The room located at the southwest corner of the structure O, had a cellar and a firebox. The floor probably consisted of brick tiles and the foundations were made out of brown iron-infused sandstone. Corresponding to room O was room H; similar to room O, the foundations of room H were fashioned from the same brown Choptank sandstone. No evidence of an exterior chimney, like that seem in the west wall of room O, remains in room H. Together, rooms O and H projected westward from the main block of the dwelling and so gave the house a slight U-shaped overall plan.
This conglomerate of ground-floor rooms, basements, and a cellar are all that is left of the house Berkeley built at Green Spring between 1643 and 1652. Although references referred to the Green Spring house as a brick house, evidence in nearby trash pits suggest part of the structure was constructed of wood on either stone or brick masonry foundation. It is likely then that the rooms added onto the initial block (J to L) after 1645 were those made of wood on masonry.
Green Spring used as a model experimental farm
There is little to suggest that Berkeley altered his dwelling at Green Spring during the 1650s. In the 1660s Berkeley, in an effort to model his ideas of economic diversification to King Charles II, experimented with rice cultivation, as well as maize, barley, wheat, rye, cotton, and a sizable orchard at Green Spring. Berkeley also tried cultivating flax, hemp, and silkworms.
Landscape changes as the house’s orientation changes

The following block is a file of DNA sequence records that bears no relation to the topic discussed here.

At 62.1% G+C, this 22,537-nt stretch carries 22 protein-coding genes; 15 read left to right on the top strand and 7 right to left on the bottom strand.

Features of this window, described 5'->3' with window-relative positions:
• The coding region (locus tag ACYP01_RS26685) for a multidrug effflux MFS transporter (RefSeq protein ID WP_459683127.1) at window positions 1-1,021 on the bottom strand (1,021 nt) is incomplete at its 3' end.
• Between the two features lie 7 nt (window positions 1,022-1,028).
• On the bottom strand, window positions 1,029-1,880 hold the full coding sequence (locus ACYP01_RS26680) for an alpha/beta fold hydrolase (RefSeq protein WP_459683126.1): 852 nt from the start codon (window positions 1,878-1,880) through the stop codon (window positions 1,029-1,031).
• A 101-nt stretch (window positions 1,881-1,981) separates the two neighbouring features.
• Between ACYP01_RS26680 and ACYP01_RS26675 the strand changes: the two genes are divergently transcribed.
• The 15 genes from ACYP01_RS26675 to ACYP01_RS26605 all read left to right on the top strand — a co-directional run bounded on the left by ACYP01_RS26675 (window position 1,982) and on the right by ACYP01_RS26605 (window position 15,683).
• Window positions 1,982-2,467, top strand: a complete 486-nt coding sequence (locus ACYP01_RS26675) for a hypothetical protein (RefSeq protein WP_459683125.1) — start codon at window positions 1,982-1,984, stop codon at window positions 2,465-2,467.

Outside Berkeley’s Green Spring house, archaeological evidence has turned up a pottery kiln, glass house, spring house, storage building (also known as the “jail”), and major landscaping features. South and west of the house, terraces had been formed and gardens were planted. Because archaeological evidence suggests that Berkeley’s original dwelling, built between 1643 and 1652, faced west, the initial terraces and gardens would have been oriented with regard for the front of that house. This westward orientation explains the location of the structure identified as the greenhouse, which was sited west of the house built consciously to correspond with the front of the U-shaped house. After the arcaded, west addition was complete, however, this structure was located outside the garden wall, which was aligned with the southwest corner of the new section of the house. From its position relative to the Green Spring house, it can be inferred that the wall and associated landscaping efforts followed the house construction – or at least were planned in conjunction with the arcaded wing. With construction of the garden wall, the green house was outside the new entrance courtyard and so perhaps became associated with nursery beds – garden areas needing protection and close oversight. Regardless, the new garden wall extended south in a straight line toward the Great Road leading into Green Spring from Jamestown.
The Mansion House: the new west wing